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Commentary |

Air Travel and PneumothoraxAir Travel and Pneumothorax

Xiaowen Hu, MD; Clayton T. Cowl, MD, FCCP; Misbah Baqir, MBBS; Jay H. Ryu, MD, FCCP
Author and Funding Information

From the Department of Respiratory Disease (Dr Hu), Anhui Provincial Hospital, Hefei, China; and Division of Pulmonary and Critical Care Medicine (Drs Cowl, Baqir, and Ryu) and Division of Preventive, Occupational and Aerospace Medicine (Dr Cowl), Mayo Clinic, Rochester, MN.

Correspondence to: Jay H. Ryu, MD, FCCP, Division of Pulmonary and Critical Care Medicine, Mayo Clinic, Gonda 18 S, 200 First St SW, Rochester, MN 55905; e-mail: ryu.jay@mayo.edu


Reproduction of this article is prohibited without written permission from the American College of Chest Physicians. See online for more details.


Chest. 2014;145(4):688-694. doi:10.1378/chest.13-2363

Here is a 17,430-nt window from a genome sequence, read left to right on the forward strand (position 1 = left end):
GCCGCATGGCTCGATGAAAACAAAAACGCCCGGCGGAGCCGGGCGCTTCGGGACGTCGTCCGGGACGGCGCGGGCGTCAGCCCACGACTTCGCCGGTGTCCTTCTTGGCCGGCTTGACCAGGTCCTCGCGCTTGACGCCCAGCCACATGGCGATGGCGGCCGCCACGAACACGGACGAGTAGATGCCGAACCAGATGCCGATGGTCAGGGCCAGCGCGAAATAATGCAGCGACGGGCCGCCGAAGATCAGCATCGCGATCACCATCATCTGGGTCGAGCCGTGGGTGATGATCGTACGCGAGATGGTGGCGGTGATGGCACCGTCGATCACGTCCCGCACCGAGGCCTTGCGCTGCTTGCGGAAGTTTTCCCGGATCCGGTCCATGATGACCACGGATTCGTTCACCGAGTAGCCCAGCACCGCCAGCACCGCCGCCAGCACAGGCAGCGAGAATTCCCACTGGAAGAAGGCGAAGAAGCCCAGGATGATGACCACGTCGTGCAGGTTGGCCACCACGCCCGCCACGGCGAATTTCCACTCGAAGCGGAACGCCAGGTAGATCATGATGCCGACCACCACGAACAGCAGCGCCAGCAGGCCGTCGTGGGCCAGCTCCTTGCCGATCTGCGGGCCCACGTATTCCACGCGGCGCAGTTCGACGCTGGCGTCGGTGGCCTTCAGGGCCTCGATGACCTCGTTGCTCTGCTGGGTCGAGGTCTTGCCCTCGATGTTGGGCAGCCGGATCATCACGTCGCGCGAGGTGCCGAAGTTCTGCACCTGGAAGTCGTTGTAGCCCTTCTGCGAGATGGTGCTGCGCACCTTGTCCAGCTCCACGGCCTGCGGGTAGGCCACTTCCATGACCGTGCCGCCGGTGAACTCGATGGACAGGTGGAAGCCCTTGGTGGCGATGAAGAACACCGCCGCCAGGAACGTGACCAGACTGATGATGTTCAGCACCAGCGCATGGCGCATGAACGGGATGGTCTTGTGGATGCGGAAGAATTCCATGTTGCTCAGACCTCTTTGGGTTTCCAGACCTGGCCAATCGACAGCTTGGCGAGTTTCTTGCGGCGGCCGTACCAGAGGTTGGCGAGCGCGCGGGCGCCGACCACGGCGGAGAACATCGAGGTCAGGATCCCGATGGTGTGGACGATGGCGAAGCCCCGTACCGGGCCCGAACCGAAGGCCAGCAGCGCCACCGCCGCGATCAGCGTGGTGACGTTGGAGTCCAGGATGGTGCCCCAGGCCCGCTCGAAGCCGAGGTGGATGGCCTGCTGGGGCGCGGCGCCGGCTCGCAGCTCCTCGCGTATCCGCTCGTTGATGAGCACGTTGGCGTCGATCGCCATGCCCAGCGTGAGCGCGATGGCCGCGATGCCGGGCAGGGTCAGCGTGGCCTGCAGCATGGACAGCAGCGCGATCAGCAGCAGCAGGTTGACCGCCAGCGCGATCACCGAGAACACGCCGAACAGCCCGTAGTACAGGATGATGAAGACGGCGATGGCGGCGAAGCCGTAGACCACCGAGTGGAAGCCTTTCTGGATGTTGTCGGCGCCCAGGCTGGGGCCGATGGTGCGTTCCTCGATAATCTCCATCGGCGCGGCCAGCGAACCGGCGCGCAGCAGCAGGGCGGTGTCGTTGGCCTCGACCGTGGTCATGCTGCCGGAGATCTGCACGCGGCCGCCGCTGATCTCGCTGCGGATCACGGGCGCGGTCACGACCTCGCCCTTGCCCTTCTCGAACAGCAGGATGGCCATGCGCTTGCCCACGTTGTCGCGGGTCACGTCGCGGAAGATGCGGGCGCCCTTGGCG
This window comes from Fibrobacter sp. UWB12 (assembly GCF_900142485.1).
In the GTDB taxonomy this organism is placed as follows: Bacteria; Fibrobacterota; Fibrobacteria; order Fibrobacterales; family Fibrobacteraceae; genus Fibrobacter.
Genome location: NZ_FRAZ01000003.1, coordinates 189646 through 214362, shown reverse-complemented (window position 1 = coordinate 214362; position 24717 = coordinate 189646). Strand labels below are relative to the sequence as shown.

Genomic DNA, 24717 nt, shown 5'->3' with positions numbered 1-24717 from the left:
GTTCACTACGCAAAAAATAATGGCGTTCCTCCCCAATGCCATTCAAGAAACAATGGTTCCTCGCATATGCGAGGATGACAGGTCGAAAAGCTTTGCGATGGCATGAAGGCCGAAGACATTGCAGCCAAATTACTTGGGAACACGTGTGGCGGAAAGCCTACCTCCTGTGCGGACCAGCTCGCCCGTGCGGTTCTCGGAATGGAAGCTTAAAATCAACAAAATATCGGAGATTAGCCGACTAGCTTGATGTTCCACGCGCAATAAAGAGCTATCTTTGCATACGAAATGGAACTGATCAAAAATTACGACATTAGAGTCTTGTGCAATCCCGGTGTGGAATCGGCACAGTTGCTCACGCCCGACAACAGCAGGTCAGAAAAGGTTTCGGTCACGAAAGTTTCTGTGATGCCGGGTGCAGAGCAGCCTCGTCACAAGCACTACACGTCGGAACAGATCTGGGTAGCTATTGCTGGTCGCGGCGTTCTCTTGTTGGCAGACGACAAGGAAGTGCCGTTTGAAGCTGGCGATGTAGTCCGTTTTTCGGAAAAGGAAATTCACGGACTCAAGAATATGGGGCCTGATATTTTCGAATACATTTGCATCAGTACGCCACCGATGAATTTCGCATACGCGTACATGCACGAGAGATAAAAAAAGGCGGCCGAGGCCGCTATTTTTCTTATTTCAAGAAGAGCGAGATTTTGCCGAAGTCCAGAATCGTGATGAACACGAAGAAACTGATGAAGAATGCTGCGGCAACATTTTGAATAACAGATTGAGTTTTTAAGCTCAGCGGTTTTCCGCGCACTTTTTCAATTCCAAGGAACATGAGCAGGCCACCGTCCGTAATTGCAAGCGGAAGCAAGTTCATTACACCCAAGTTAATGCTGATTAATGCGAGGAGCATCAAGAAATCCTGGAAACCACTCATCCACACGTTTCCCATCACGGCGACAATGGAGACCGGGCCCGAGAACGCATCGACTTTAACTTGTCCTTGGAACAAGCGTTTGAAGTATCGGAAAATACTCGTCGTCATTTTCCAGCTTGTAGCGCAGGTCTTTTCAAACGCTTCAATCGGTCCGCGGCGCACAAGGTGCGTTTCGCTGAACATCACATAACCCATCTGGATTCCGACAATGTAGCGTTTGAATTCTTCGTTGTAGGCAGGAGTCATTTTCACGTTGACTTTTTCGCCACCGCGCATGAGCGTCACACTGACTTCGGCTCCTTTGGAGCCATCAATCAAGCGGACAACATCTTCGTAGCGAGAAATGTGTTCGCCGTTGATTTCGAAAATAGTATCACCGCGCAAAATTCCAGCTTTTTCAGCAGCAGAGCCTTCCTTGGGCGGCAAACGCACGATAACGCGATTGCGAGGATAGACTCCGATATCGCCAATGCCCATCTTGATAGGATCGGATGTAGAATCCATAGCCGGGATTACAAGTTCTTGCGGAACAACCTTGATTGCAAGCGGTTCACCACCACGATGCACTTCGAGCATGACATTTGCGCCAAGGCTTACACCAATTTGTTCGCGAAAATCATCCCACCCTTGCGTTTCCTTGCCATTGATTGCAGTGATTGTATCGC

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The number of medical emergencies onboard aircraft is increasing as commercial air traffic increases and the general population ages, becomes more mobile, and includes individuals with serious medical conditions. Travelers with respiratory diseases are at particular risk for in-flight events because exposure to lower atmospheric pressure in a pressurized cabin at cruising altitude may result in not only hypoxemia but also pneumothorax due to gas expansion within enclosed pulmonary parenchymal spaces based on Boyle’s law. Risks of pneumothorax during air travel pertain particularly to those patients with cystic lung diseases, recent pneumothorax or thoracic surgery, and chronic pneumothorax. Currently available guidelines are admittedly based on sparse data and include recommendations to delay air travel for 1 to 3 weeks after thoracic surgery or resolution of the pneumothorax. One of these guidelines declares existing pneumothorax to be an absolute contraindication to air travel although there are reports of uneventful air travel for those with chronic stable pneumothorax. In this article, we review the available data regarding pneumothorax and air travel that consist mostly of case reports and retrospective surveys. There is clearly a need for additional data that will inform decisions regarding air travel for patients at risk for pneumothorax, including those with recent thoracic surgery and transthoracic needle biopsy.

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